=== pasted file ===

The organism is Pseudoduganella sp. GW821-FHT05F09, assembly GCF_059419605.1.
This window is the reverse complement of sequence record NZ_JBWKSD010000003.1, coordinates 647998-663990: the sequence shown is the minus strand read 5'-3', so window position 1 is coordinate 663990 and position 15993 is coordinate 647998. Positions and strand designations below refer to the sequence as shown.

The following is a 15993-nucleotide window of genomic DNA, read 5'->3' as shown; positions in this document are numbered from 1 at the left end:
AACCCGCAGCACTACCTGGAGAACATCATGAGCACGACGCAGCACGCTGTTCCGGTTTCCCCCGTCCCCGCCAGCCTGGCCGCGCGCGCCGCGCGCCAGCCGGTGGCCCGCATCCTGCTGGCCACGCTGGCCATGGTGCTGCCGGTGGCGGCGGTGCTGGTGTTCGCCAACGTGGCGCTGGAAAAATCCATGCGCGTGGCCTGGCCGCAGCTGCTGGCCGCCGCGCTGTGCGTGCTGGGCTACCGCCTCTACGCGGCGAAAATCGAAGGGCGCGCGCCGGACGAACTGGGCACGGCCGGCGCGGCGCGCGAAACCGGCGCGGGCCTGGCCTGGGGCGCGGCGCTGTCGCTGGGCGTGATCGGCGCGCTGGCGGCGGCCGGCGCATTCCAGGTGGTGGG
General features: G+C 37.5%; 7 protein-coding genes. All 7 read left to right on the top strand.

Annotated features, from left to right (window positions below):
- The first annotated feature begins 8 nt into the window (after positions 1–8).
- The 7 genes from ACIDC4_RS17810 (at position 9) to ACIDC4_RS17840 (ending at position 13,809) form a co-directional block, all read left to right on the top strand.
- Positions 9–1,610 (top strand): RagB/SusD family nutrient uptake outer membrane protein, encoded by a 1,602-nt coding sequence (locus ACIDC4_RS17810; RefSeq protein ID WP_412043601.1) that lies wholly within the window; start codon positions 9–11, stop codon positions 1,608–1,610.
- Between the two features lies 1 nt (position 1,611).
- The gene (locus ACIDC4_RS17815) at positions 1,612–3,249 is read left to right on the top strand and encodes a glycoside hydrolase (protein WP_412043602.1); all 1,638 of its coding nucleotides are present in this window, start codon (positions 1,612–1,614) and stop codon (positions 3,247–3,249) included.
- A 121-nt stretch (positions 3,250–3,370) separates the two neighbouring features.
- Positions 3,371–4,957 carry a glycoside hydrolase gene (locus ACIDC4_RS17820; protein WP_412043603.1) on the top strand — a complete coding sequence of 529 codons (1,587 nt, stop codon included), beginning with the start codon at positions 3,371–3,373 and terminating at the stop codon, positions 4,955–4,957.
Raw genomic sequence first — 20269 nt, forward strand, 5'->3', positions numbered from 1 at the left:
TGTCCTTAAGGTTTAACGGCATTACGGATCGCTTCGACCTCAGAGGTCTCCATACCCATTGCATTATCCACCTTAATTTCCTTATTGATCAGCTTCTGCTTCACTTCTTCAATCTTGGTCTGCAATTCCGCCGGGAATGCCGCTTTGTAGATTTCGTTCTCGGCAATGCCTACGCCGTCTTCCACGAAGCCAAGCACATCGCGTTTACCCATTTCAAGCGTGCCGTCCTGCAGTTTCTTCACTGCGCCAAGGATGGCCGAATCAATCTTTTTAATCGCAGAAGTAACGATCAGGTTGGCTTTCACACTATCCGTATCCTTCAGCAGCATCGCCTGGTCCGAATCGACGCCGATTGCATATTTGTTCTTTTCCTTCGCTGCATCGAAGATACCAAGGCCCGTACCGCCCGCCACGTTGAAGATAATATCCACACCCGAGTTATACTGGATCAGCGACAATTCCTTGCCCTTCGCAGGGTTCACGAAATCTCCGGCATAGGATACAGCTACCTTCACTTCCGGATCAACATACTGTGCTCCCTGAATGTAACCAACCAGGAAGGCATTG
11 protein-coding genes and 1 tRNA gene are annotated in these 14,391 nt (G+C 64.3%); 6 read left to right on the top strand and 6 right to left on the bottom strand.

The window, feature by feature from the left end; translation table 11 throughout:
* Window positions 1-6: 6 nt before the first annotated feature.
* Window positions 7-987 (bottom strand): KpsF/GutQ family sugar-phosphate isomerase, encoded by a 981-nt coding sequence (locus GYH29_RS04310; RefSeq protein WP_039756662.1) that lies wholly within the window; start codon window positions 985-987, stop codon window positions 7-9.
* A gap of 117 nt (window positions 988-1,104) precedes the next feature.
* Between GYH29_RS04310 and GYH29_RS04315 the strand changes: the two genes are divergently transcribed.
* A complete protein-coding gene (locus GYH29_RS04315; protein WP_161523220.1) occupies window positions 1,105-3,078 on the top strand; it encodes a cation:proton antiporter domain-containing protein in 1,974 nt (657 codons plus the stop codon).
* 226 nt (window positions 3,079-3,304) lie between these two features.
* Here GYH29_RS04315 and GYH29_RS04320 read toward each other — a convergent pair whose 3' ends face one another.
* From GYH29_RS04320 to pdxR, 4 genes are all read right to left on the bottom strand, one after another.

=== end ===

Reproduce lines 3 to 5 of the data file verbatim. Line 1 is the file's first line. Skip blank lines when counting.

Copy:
The following is a 15993-nucleotide window of genomic DNA, read 5'->3' as shown; positions in this document are numbered from 1 at the left end:
AACCCGCAGCACTACCTGGAGAACATCATGAGCACGACGCAGCACGCTGTTCCGGTTTCCCCCGTCCCCGCCAGCCTGGCCGCGCGCGCCGCGCGCCAGCCGGTGGCCCGCATCCTGCTGGCCACGCTGGCCATGGTGCTGCCGGTGGCGGCGGTGCTGGTGTTCGCCAACGTGGCGCTGGAAAAATCCATGCGCGTGGCCTGGCCGCAGCTGCTGGCCGCCGCGCTGTGCGTGCTGGGCTACCGCCTCTACGCGGCGAAAATCGAAGGGCGCGCGCCGGACGAACTGGGCACGGCCGGCGCGGCGCGCGAAACCGGCGCGGGCCTGGCCTGGGGCGCGGCGCTGTCGCTGGGCGTGATCGGCGCGCTGGCGGCGGCCGGCGCATTCCAGGTGGTGGG
General features: G+C 37.5%; 7 protein-coding genes. All 7 read left to right on the top strand.